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On Father's Day, Ken Singleton recalls his own dad's influence on his baseball career

How one childhood moment led to two generations of pro Singletons
06/16/2013 10:29 AM ET
By YESNetwork.com Editorial Staff

Ken Singleton's MLB career may never have come to fruition if not for the influence of his father.(studiousmetsimus.com)
Baseball is America's pastime, and like many young men, it's a passion that YES Network's own Ken Singleton shared with his father back in the 1950s and 1960s.

But for Singleton, it was more than a shared passion; as Ken recollects, without his father's influence early in life, he may never have gone on to have a standout 15-year career in the Major Leagues.

"My dad introduced me to baseball when I was 4 years old; it was on TV all the time. He used to pitch me the ball, and he could tell I could hit, so every time I hit, he would chase it," Singleton fondly recalls. "For him to get me on this lifelong journey, it's very close to me, and it made us very close. If there was nothing else to talk about, there was always baseball to talk about, even in the dead of winter."

But beyond just a game of catch or the like, Singleton's love truly blossomed when he was barely a kindergartener and his dad took him to his first game.

"He took me to a game at Ebbets Field; I was four or five years old," Singleton remembers. "We had black and white TV back then, and it struck me to see the color (on the field)."

And, even five decades later, Singleton vividly remembers that moment to the letter.

"It was a beautiful day, and we sat through a Dodgers-Phillies doubleheader," he remembered. "We sat in the upper deck over third base, and I was interested in every minute of that game; I wasn't fidgety. I can remember like it was yesterday."

As he grew up, Singleton developed quite the baseball pedigree, even in daily life. A self-professed New York Giants fan as a youngster, Ken grew up in a home in Mount Vernon that that was once owned by the family of Brooklyn Dodgers pitcher Ralph Branca, learned to switch-hit by sometimes eschewing his natural lefty swing during stickball games to emulate those Giants players (including Willie Mays) who batted from the right side, and later played organized baseball at Macombs Dam Park, just across the street from Yankee Stadium.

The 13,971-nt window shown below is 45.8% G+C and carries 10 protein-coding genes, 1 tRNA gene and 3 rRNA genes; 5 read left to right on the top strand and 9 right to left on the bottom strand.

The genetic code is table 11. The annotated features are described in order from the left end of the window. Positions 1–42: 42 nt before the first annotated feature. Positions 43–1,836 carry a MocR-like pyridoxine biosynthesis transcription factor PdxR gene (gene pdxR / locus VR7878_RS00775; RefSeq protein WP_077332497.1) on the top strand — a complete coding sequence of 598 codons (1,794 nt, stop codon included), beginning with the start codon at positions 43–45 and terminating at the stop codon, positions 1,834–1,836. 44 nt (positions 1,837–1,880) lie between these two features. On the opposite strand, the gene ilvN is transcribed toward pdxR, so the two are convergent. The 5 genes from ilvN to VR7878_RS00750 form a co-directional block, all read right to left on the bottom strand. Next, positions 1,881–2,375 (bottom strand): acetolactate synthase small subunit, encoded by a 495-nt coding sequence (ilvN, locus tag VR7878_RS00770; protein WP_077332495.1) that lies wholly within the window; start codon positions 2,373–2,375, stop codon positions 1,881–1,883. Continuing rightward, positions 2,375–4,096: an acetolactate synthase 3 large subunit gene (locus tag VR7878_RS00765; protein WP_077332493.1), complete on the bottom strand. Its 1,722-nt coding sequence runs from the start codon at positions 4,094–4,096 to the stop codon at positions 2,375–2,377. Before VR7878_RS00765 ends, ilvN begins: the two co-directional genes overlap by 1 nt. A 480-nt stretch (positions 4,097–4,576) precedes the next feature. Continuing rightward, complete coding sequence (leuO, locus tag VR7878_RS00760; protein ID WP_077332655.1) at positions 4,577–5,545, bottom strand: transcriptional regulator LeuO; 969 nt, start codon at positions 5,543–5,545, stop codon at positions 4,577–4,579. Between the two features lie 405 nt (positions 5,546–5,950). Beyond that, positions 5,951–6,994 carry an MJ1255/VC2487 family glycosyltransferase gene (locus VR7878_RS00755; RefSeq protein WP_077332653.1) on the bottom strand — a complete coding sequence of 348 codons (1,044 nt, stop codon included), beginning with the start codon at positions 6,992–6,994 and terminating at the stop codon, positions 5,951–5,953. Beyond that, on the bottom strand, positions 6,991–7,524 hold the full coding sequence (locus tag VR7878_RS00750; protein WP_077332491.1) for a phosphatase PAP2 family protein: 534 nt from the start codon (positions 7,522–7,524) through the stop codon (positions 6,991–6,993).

As his adolescence went on, Singleton's father was unfortunately unable to see much of his son's talent, but one key moment as a teen brought their baseball relationship back full circle.

"My parents never got a chance to see me in Little League and Pony League because they were working. My dad knew I was a good player, but he never knew how good," Singleton remembers.

But that key moment came at one later game the elder Singleton did see, and it forged a decision that may have set Ken on the path to stardom once and for all.

"But I remember when my high school football coach wanted me to play, because he needed a wide receiver," Singleton said. "Right around then, my dad had gone to a summer league game in the Bronx, and he sat next to some scouts. He heard them say 'This kid has a chance,' and that was it. When the football coach came over to the house, my dad politely said 'He's playing baseball.'"

Singleton went on to do just that at Hofstra Unviersity, and days shy of his 20th birthday, the nearby Mets chose him with the No. 3 overall pick of the 1967 draft. He made his Major League debut with the "Amazins" three years later, and once he ended up in Baltimore in the mid-1970s, he wasn't the only Singleton in the stadium anymore.

"The payoff for (my parents) was after they retired; they moved to Baltimore, and got to see me every single day (when I was with the Orioles)," Singleton said. "That was the payoff for them, and later, they got to bring their grandkids, too."

And even though their father also was always working - this time, on the baseball field - those grandchildren, Justin and Matt Singleton, would share the national pastime and learn the love of the game from their old man, just as Ken had decades earlier…and history would repeat itself all the way through.

"My older son, Matt, played Little League, but he was never really into it," Singleton recalled, "but Justin, you could tell he was a good ballplayer. He is in his high school's Hall of Fame, had a hundred scholarship offers - letters from Harvard all the way on down. Of course, I didn't get to see him play much because I was working (as a Yankees broadcaster) in the summer, but I did get to see him in college because they started the season so early at Clemson."

But, in perhaps the ultimate "like father, like son" moment, Ken even got to fill the same role with Justin as a teen that his dad had with him.

"He played basketball and baseball, and the football coached wanted him, too, but Baseball America named Justin the No. 1 high school baseball player in the state of Maryland - so needless to say, Justin did not play football in high school," Singleton laughed.

Justin was drafted by Arizona out of high school - getting picked in the ninth round in 1997 - but he chose to go on and play at Clemson, and he would join the pro ranks as an amateur free agent in 2001, playing six seasons in the Blue Jays organization and reaching Triple-A in 2006 before concluding his career with a stint in the independent Atlantic League in 2007.

Someday, Justin or Matt Singleton may see their sons continue the family tradition of loving (and living) baseball, and as student-turned-teacher Ken summed up, that'll all be thanks to just one moment of parent-child bonding more than a half-century ago.

"I'm very thankful that my dad got me going in this game…it made us very close."

Follow Ken Singleton on Twitter @29alltime and follow us @YESNetwork for more.
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